Strategically Planned and Engineered Construction at Millsite is Advancing on Schedule

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Two dozers are removing just the right amount from the downstream face of the dam. The largest one, a  Komatsu, has a GPS that sets the grade and the other synchronized cat removes the same amount.

By Julie Johansen

The rehabilitation of Millsite Dam is advancing on schedule with dates for every step spelled out precisely. Project manager Ed Vidman and Eric Dixon from the Division of Water Rights explained project plans at a media briefing on the construction site Tuesday.

After years of planning and cooperation, the project will be completed by the end of 2018. Tracy Behling, president of the Ferron Canal and Reservoir Company, praised the support and cooperation of all the entities involved; federal, state, county and city governments, PacifiCorp, Emery Water Conservancy District, Joe’s Valley Project and all water users.

“It is all good, even better than we thought because of the cooperation,” he stated.

Previous flooding, seismic testing and a liquefaction of materials on the face of the dam, along with the loss of water storage space, necessitated the rehabilitation.

The cost of the dam rehabilitation is shared with the federal government supplying 65% and the State Division of Water Rights responsible for 31.5% while local government will have to come up with the remaining amount. This, of course, can be done with in-kind contributions and materials. The project will maximize materials by removing, drying, replacing and compacting much of the sand and gravel. Local entities are also dredging contributory basins in order to keep adequate storage space.

The construction schedule calls for most of the dirt work to be completed this fall so that the foundation and outlet valves can be completed during the winter. The valves must be ready to close before spring to save the runoff water. The water level for the winter months will be five feet lower than normal, but an eventual spillage is still expected. The water now is 19 feet below full and must be drained another 41 feet before Sept. 6. Therefore, water users have been encouraged to use all they can before this date when the rest of the drainage will be turned down the creek.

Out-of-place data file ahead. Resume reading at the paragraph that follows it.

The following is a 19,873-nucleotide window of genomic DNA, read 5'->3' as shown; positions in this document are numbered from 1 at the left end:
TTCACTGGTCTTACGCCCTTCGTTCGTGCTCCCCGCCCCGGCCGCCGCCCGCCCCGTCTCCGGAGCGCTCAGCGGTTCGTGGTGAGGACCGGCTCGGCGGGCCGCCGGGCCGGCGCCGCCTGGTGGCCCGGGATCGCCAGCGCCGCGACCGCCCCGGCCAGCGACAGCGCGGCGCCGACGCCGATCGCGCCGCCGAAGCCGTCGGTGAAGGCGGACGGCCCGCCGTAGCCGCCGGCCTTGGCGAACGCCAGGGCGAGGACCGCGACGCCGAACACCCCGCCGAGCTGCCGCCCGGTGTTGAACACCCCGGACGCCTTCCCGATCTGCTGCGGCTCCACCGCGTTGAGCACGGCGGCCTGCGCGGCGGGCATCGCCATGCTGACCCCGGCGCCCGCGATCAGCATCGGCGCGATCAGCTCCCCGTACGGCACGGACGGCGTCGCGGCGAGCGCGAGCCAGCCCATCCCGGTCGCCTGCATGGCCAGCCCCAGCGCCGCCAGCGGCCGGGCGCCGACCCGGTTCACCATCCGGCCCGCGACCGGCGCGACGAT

Of course, culinary water will be available during construction as will water for the power plants and stock water. Actual construction was pushed back one week but fluff work was done during that time so construction remains on schedule.

Irrigation should be normal for the next irrigation season. It has actually been more than average this season as they have had to drop the levels for construction. The spillway will be enlarged and must be done before high water next spring as well.

Construction manager Eric Luke said that the rock removal from the downstream face is more than 60% finished but, upon visual inspection, it was decided it is probably 75% complete. All pending permits for work have been signed and received. He also explained that work will continue all winter with no mid-winter layoffs expected. They are also hiring and looking for new employees who meet specifications for construction work. Equipment to the site has not been fully mobilized but will be arriving and leaving as needed.

CAUTION:  Watch for rock trucks crossing the Canyon Road and please stay out of the construction site even during evening or shut down times. Pay attention to the caution signs, and for all safety issues, stay off the construction site.